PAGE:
Lebanese Prime Minister Rafik Hariri leaves the Elysee Palace following a meeting with French President Jacques Chirac, Paris, Feb. 27, 2001. (REUTERS Photo)
A U.N.-backed tribunal said on Wednesday it had suspended a verdict on the 2005 murder of former Lebanese premier Rafik Hariri following the deadly blast in Beirut.
The court’s decision was due on Friday but the ruling has been postponed until Aug. 18, the court said in a statement.
Four alleged members of Hezbollah are on trial in absentia at the court in the Netherlands over the huge Beirut suicide bombing that killed Sunni billionaire Hariri and 21 other people.
The judgment harks back to an event that changed the face of the Middle East, with Hariri’s assassination triggering a wave of demonstrations that pushed Syrian forces out of Lebanon after 30 years. Hariri was Lebanon’s Sunni premier until his resignation in 2004 over Syria’s role as a power-broker in the country. Prosecutors said during the trial that Hariri was assassinated because he was perceived to be a “severe threat” to Syrian control of the country.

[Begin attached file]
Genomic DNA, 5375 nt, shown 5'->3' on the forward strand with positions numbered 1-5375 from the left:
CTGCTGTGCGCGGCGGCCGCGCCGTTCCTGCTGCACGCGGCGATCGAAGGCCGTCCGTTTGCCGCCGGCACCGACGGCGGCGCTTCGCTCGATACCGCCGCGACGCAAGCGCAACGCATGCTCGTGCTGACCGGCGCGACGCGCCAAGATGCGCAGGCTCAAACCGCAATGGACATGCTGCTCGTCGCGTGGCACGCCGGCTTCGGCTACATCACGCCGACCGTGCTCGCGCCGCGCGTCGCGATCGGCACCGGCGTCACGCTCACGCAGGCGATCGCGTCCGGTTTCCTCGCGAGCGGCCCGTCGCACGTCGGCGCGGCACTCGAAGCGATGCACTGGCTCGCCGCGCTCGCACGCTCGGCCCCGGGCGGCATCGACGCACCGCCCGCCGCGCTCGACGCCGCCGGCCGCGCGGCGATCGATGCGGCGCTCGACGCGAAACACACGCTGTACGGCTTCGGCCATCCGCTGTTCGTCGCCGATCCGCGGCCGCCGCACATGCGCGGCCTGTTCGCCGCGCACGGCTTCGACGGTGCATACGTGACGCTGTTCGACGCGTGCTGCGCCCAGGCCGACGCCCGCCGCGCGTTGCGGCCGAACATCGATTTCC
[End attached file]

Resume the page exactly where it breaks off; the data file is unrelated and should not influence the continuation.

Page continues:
The court is billed as the world’s first international tribunal set up to probe terrorist crimes, and it has cost at least $600 million since it opened its doors in 2009 following a U.N. Security Council (UNSC) resolution. But the tribunal faces doubts over its credibility with Hezbollah chief Hassan Nasrallah refusing to hand over the defendants and the case relying almost entirely on mobile phone records.